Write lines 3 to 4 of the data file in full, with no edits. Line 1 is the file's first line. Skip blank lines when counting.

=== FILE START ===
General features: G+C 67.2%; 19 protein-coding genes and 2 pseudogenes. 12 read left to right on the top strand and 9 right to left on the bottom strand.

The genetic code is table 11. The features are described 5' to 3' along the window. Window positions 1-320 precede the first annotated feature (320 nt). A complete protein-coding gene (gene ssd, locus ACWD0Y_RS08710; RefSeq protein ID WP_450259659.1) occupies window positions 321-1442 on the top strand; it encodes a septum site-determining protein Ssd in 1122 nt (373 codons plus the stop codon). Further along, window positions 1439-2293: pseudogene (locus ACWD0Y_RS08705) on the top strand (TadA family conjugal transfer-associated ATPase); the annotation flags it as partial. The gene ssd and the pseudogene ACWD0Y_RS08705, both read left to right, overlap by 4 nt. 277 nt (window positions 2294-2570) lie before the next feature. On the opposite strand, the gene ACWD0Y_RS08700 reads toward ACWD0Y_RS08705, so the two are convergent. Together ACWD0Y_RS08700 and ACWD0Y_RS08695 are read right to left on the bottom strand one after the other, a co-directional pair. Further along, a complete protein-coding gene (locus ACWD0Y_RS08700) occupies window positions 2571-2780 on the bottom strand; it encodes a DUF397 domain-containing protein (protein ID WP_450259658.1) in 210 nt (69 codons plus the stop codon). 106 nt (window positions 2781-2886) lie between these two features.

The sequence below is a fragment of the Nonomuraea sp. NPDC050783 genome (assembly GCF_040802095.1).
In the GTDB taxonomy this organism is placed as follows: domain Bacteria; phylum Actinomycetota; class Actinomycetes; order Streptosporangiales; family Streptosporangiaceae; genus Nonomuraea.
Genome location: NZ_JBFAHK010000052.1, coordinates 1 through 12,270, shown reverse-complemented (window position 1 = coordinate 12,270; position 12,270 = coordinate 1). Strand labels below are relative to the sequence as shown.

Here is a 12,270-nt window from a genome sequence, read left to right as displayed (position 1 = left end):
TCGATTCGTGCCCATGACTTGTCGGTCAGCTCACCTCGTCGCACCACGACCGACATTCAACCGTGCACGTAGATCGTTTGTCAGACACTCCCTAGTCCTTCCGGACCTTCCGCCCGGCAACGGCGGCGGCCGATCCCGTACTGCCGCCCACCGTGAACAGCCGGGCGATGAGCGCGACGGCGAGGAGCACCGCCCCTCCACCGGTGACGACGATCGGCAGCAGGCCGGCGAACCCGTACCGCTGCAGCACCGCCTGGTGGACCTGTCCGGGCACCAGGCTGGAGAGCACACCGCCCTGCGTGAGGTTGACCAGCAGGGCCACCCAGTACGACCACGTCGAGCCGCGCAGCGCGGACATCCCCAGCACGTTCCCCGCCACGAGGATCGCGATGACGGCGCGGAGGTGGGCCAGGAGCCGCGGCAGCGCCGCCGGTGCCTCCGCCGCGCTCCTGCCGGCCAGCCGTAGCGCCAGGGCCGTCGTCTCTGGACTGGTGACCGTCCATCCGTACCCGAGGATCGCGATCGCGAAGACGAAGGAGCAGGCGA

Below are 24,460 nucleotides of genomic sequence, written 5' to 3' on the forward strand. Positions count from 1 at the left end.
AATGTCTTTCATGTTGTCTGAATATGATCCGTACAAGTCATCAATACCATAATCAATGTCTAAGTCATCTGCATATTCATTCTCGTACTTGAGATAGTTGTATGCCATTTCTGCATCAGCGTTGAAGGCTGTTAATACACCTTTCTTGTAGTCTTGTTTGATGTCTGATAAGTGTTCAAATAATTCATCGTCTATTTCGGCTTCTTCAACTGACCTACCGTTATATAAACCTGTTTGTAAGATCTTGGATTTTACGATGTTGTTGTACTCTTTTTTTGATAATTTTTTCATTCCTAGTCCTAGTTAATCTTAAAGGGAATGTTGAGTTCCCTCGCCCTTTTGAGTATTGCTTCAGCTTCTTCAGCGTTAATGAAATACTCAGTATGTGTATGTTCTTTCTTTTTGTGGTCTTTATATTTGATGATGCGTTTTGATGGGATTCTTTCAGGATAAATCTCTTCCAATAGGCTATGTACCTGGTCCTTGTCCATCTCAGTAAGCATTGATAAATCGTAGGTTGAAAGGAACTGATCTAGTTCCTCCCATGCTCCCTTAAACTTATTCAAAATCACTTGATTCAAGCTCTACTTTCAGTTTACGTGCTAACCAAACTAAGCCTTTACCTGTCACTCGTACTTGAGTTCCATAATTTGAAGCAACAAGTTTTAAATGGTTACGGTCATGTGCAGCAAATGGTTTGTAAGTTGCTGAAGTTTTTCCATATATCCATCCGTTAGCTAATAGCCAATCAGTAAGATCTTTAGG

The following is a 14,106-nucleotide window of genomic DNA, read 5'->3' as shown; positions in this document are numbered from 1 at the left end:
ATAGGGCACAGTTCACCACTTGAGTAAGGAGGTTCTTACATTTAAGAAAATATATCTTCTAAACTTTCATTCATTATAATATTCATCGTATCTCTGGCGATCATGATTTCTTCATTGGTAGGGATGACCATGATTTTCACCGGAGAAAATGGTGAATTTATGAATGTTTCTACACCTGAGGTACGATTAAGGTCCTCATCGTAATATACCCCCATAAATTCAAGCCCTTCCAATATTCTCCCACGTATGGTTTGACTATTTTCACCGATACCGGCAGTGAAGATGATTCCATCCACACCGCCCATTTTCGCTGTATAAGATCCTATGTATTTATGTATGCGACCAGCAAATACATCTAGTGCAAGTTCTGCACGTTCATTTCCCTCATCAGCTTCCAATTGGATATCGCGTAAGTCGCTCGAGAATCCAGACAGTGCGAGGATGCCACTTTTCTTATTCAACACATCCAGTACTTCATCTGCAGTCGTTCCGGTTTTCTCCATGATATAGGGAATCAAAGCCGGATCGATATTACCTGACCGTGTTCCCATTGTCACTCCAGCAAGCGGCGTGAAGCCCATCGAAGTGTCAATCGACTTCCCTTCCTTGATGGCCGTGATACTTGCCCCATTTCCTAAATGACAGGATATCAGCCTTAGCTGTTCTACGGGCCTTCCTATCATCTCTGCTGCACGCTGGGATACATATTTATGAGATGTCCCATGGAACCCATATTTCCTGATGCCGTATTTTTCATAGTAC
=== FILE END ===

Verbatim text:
The sequence below is a fragment of the Nonomuraea sp. NPDC050783 genome (assembly GCF_040802095.1).
In the GTDB taxonomy this organism is placed as follows: domain Bacteria; phylum Actinomycetota; class Actinomycetes; order Streptosporangiales; family Streptosporangiaceae; genus Nonomuraea.